The purpose of this feature is to give scout leaders, educators and naturalists an idea of some of the natural events coming up each month. We will try to cover a variety of natural events ranging from sky events to calling periods of amphibians, bird and mammal watching tips, prominent wildflowers and anything else that comes to mind. We will also note prominent constellations appearing over the eastern horizon at mid-evening each month for our area for those who would like to learn the constellations. If you have suggestions for other types of natural information you would like to see added to this calendar, let us know!
Note: You can click on the hyperlinks to learn more about some of the featured items. To return to the Calendar, hit the "back" button on your browser, NOT the "back" button on the web page. All charts are available in a "printer friendly" mode, with black stars on a white background. Left clicking on each chart will take you to a printable black and white image.
Notes and Images From July 2006
An Interesting Turtle
In July we participated in a wildlife inventory in West Tennessee. This Eastern Spiny Softshell, Apalone spinifera spinifera, was found by others participating in the inventory. It was nice to get a close look, as softshell turtles are extremely wary by nature and can be difficult to approach. The shell is quite flat, and as their name implies, very leathery and flexible. The neck is very long when extended. The spines referred to in the common name are quite small and can be seen in the above image projecting from the front edge of the shell. The diet of the Eastern Spiny Softshell consists primarily of crayfish and other invertebrate animals, but their diet also includes some vegetation. The females are larger than the males, and measure up to 17 inches in length. Eastern Spiny Softshells occur in rivers and other bodies of water statewide.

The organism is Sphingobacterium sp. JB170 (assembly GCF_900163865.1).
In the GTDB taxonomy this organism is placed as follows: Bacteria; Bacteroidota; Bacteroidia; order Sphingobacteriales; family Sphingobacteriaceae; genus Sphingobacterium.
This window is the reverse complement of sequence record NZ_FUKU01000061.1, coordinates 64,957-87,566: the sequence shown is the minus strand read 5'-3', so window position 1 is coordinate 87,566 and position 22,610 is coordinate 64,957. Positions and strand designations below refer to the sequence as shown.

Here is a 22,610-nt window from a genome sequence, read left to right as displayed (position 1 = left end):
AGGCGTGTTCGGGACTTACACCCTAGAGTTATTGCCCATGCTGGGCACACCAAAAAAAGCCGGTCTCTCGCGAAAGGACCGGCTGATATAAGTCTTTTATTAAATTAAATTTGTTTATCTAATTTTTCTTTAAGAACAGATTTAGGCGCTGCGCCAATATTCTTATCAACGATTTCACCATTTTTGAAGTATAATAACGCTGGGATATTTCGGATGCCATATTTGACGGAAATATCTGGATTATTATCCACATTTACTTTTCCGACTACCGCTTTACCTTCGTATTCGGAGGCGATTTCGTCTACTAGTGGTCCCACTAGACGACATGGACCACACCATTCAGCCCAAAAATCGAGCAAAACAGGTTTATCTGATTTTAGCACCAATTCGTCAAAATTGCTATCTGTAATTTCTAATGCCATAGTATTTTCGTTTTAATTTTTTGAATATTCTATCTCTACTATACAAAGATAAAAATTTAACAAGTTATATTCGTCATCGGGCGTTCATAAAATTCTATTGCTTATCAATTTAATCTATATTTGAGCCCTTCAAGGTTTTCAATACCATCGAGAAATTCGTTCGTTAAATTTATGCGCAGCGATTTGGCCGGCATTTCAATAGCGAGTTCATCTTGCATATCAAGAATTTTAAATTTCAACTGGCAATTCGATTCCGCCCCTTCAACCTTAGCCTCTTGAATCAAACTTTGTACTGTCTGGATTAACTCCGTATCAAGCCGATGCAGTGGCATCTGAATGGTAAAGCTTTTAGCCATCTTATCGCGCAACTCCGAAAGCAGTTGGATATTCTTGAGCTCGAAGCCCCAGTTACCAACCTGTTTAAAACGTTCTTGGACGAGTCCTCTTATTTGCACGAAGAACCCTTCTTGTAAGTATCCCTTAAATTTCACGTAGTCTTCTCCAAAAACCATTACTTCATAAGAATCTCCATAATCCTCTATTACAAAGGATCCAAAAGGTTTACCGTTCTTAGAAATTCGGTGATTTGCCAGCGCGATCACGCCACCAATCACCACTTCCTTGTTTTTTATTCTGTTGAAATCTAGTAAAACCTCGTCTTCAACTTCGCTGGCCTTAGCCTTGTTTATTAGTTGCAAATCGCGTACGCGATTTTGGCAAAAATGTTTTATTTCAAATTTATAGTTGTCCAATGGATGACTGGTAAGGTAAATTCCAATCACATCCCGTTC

A Summer Black-billed Cuckoo
On July 6th, I heard a Black-billed Cuckoo call several times from a row of trees near our house. Although the Yellow-billed Cuckoo is a common summer resident, the Black-billed Cuckoo is rare during the summer months in Middle Tennessee. We heard it once more a couple of days later, but have not heard it since.
Sky Events for August 2006:
Evening Sky: Bright Jupiter is about 30 degrees above the southwest horizon at dusk in the constellation Libra. It is the first star-like object to appear after sunset. Mars is very low in the western sky at dusk at the beginning of August, and becomes lost in the twilight glow by mid-month. Be aware that an e-mail now circulating about "the closest approach of Mars in recorded history" is an old e-mail and refers to the opposition of Mars of August, 2003. Earth next draws near Mars in December of 2007.
Morning Sky: The Perseid meteor shower peaks in the early morning hours of August 12th. Unfortunately, the waning gibbous moon will tend to wash out all but the brightest Perseids.
Venus rises at the start of morning twilight and has some nice encounters with Mercury and Saturn this month. On August 9th and for a few days after, look about 2 degrees below Venus for the planet Mercury. Then, in the third week of August, Saturn emerges from the dawn glow and joins the party. On the morning of August 22nd, Saturn is between Mercury and Venus, and all three planets plus a waning crescent moon are within a 7-1/2 degree circle.
Constellations: The views below show the sky looking east at 9:50pm CDT on August 15th. The first view shows the sky with the constellation outlined and names depicted. Star and planet names are in yellow. Constellation names are in green. The second view shows the same scene without labels. New constellations this months are Pegasus, the Flying Horse, Andromeda, Princess Andromeda, Triangulum, the Triangle, Pisces, the Fishes, and Aquarius, the Water Bearer.